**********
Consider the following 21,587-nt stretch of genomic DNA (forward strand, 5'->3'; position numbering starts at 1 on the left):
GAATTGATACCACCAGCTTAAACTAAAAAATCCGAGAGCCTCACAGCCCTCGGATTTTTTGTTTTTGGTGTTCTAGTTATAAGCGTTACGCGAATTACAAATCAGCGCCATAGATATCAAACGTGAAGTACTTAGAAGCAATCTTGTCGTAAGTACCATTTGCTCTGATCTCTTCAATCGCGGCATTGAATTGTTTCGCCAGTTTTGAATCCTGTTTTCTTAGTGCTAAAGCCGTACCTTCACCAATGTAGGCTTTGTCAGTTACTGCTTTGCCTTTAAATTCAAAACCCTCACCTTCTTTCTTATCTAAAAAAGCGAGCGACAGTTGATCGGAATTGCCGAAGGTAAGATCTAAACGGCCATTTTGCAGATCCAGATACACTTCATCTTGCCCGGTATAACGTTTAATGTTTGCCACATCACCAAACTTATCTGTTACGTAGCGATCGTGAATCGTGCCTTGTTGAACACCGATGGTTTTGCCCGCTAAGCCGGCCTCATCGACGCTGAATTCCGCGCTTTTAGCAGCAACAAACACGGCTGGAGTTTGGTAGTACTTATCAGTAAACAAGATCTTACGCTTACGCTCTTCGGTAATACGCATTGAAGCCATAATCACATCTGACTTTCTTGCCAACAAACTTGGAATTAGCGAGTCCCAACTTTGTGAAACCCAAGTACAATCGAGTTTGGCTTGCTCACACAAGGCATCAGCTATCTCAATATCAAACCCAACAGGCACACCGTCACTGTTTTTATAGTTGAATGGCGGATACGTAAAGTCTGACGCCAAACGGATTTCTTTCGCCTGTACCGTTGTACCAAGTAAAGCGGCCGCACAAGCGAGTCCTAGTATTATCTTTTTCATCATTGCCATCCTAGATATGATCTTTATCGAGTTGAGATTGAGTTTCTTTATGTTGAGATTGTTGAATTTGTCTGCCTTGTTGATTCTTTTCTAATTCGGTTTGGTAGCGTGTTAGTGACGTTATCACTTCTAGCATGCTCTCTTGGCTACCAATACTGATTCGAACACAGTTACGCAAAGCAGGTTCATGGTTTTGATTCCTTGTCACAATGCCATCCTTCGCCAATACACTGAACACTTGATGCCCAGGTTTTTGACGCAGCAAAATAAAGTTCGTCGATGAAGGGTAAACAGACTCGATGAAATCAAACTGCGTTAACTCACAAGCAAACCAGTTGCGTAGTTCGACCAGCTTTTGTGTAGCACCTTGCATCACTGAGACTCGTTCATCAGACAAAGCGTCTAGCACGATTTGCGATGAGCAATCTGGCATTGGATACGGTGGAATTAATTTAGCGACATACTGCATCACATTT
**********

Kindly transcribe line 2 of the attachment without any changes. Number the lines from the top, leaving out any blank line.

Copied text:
GAATTGATACCACCAGCTTAAACTAAAAAATCCGAGAGCCTCACAGCCCTCGGATTTTTTGTTTTTGGTGTTCTAGTTATAAGCGTTACGCGAATTACAAATCAGCGCCATAGATATCAAACGTGAAGTACTTAGAAGCAATCTTGTCGTAAGTACCATTTGCTCTGATCTCTTCAATCGCGGCATTGAATTGTTTCGCCAGTTTTGAATCCTGTTTTCTTAGTGCTAAAGCCGTACCTTCACCAATGTAGGCTTTGTCAGTTACTGCTTTGCCTTTAAATTCAAAACCCTCACCTTCTTTCTTATCTAAAAAAGCGAGCGACAGTTGATCGGAATTGCCGAAGGTAAGATCTAAACGGCCATTTTGCAGATCCAGATACACTTCATCTTGCCCGGTATAACGTTTAATGTTTGCCACATCACCAAACTTATCTGTTACGTAGCGATCGTGAATCGTGCCTTGTTGAACACCGATGGTTTTGCCCGCTAAGCCGGCCTCATCGACGCTGAATTCCGCGCTTTTAGCAGCAACAAACACGGCTGGAGTTTGGTAGTACTTATCAGTAAACAAGATCTTACGCTTACGCTCTTCGGTAATACGCATTGAAGCCATAATCACATCTGACTTTCTTGCCAACAAACTTGGAATTAGCGAGTCCCAACTTTGTGAAACCCAAGTACAATCGAGTTTGGCTTGCTCACACAAGGCATCAGCTATCTCAATATCAAACCCAACAGGCACACCGTCACTGTTTTTATAGTTGAATGGCGGATACGTAAAGTCTGACGCCAAACGGATTTCTTTCGCCTGTACCGTTGTACCAAGTAAAGCGGCCGCACAAGCGAGTCCTAGTATTATCTTTTTCATCATTGCCATCCTAGATATGATCTTTATCGAGTTGAGATTGAGTTTCTTTATGTTGAGATTGTTGAATTTGTCTGCCTTGTTGATTCTTTTCTAATTCGGTTTGGTAGCGTGTTAGTGACGTTATCACTTCTAGCATGCTCTCTTGGCTACCAATACTGATTCGAACACAGTTACGCAAAGCAGGTTCATGGTTTTGATTCCTTGTCACAATGCCATCCTTCGCCAATACACTGAACACTTGATGCCCAGGTTTTTGACGCAGCAAAATAAAGTTCGTCGATGAAGGGTAAACAGACTCGATGAAATCAAACTGCGTTAACTCACAAGCAAACCAGTTGCGTAGTTCGACCAGCTTTTGTGTAGCACCTTGCATCACTGAGACTCGTTCATCAGACAAAGCGTCTAGCACGATTTGCGATGAGCAATCTGGCATTGGATACGGTGGAATTAATTTAGCGACATACTGCATCACATTT